PRO: Class rank fails to diminish collaborative spirit, boosts test score importance, high achievers

By Hayden Welty ’19



While some detractors contend that class rank damages a collaborative spirit, the measurement serves as a useful college admissions tool––not to mention that class rank rewards hard-working students and has a limited impact on community. 

Class rank at Brophy could act as a useful benchmark with which students and college admissions counselors can judge students’ academic records within the context of a certain high school. Although Brophy counseling reports GPA breakdown by quintiles (and also the top half of the first quintile, or top ten percent) to colleges, a specific class rank more brightly illuminates the quality of a select student’s performance.

Without ranking, though, prospective applicants actually suffer in the college admissions process. Let me explain: a prime example of how a lack of class rank impacts students negatively is in the case of the University of Texas at Austin. In their admissions process, class rank serves as the largest factor in admissions, even allowing for automatic in-state admission for qualifying Texas students. Out-of-state students without rank lack a crucial decision factor, which hurts an application and dissuades prospective applicants.

Additionally, extraordinarily selective schools like Dartmouth and Georgetown give a huge preference to students who are either ranked one or two in their class, a boost no Brophy student could possibly earn.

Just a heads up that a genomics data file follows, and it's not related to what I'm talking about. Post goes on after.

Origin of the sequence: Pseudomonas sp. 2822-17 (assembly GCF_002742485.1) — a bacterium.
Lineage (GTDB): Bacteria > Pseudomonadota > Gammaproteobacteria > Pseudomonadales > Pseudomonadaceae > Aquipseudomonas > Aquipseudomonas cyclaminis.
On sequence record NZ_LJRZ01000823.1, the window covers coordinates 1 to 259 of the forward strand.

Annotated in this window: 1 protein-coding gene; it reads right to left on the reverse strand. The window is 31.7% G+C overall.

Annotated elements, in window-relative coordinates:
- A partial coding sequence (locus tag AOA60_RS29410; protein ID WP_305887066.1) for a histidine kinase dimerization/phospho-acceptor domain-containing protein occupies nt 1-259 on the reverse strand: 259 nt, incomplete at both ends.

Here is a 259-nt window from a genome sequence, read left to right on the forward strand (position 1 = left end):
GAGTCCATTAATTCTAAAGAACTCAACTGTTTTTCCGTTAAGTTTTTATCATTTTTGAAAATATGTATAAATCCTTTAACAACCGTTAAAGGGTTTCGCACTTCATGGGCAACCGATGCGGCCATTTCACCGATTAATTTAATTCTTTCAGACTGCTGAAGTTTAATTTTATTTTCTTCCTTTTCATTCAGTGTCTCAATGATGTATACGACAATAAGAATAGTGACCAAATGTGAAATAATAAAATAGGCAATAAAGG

Moreover, test scores from schools that fail to rank weigh much heavier in the admissions process, as those scores serve as the only standardized, nationwide and adjusted measures with which admissions officers can compare students from wildly disparate backgrounds.

Of course every externality––which results from the existence of a class ranking––fails to impress entirely positive results. At the same time, though, I would contend that the benefits outweigh the detriments.

After four years containing countless long nights of study, hours of review, and dozens of filled composition books, the vast majority of students in schools without class rank simply do not receive recognition for their accomplishments. While some people view class rank as a way to oust slackers and embarrass less talented workers, one could just as easily look at class rank as a way to lift up and praise well-performing students who devote extra time, energy and effort to their course of studies; it is a glass half-full versus half-empty mentality.

Brophy is exceedingly capable of fostering competition––just look at the cornucopia of awards given out each year. Are these honors intended to humiliate the average person? Of course not. It’s the same principle with class rank.

Ultimately, the combination of providing a college admissions edge, deemphasizing test scores and recognizing student achievement makes class rank worth it.